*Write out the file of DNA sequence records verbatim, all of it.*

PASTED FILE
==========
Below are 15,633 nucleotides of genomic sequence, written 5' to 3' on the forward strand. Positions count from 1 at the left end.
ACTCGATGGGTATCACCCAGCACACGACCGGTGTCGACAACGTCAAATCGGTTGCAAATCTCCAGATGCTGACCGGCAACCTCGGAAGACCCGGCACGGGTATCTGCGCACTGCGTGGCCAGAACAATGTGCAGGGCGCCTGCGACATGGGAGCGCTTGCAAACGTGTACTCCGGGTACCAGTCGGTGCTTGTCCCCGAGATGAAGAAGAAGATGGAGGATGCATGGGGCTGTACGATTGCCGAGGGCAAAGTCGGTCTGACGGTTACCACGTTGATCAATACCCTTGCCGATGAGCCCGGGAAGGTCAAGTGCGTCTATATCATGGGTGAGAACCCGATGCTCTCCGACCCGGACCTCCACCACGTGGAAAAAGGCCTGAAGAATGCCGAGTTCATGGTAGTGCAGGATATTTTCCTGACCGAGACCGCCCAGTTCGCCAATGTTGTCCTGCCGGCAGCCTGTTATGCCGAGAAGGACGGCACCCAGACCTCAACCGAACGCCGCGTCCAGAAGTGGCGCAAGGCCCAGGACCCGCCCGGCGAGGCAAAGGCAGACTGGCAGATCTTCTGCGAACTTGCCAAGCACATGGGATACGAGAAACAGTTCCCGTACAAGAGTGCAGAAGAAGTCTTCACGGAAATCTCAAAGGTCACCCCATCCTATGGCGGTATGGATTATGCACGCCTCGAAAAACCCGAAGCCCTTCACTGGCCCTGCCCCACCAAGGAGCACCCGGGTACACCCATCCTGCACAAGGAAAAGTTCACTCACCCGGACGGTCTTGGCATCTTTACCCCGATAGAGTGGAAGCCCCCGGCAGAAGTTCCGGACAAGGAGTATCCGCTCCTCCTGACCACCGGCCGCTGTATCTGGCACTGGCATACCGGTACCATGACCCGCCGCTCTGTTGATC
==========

Below are 15,633 nucleotides of genomic sequence, written 5' to 3' on the forward strand. Positions count from 1 at the left end.
ACTCGATGGGTATCACCCAGCACACGACCGGTGTCGACAACGTCAAATCGGTTGCAAATCTCCAGATGCTGACCGGCAACCTCGGAAGACCCGGCACGGGTATCTGCGCACTGCGTGGCCAGAACAATGTGCAGGGCGCCTGCGACATGGGAGCGCTTGCAAACGTGTACTCCGGGTACCAGTCGGTGCTTGTCCCCGAGATGAAGAAGAAGATGGAGGATGCATGGGGCTGTACGATTGCCGAGGGCAAAGTCGGTCTGACGGTTACCACGTTGATCAATACCCTTGCCGATGAGCCCGGGAAGGTCAAGTGCGTCTATATCATGGGTGAGAACCCGATGCTCTCCGACCCGGACCTCCACCACGTGGAAAAAGGCCTGAAGAATGCCGAGTTCATGGTAGTGCAGGATATTTTCCTGACCGAGACCGCCCAGTTCGCCAATGTTGTCCTGCCGGCAGCCTGTTATGCCGAGAAGGACGGCACCCAGACCTCAACCGAACGCCGCGTCCAGAAGTGGCGCAAGGCCCAGGACCCGCCCGGCGAGGCAAAGGCAGACTGGCAGATCTTCTGCGAACTTGCCAAGCACATGGGATACGAGAAACAGTTCCCGTACAAGAGTGCAGAAGAAGTCTTCACGGAAATCTCAAAGGTCACCCCATCCTATGGCGGTATGGATTATGCACGCCTCGAAAAACCCGAAGCCCTTCACTGGCCCTGCCCCACCAAGGAGCACCCGGGTACACCCATCCTGCACAAGGAAAAGTTCACTCACCCGGACGGTCTTGGCATCTTTACCCCGATAGAGTGGAAGCCCCCGGCAGAAGTTCCGGACAAGGAGTATCCGCTCCTCCTGACCACCGGCCGCTGTATCTGGCACTGGCATACCGGTACCATGACCCGCCGCTCTGTTGATC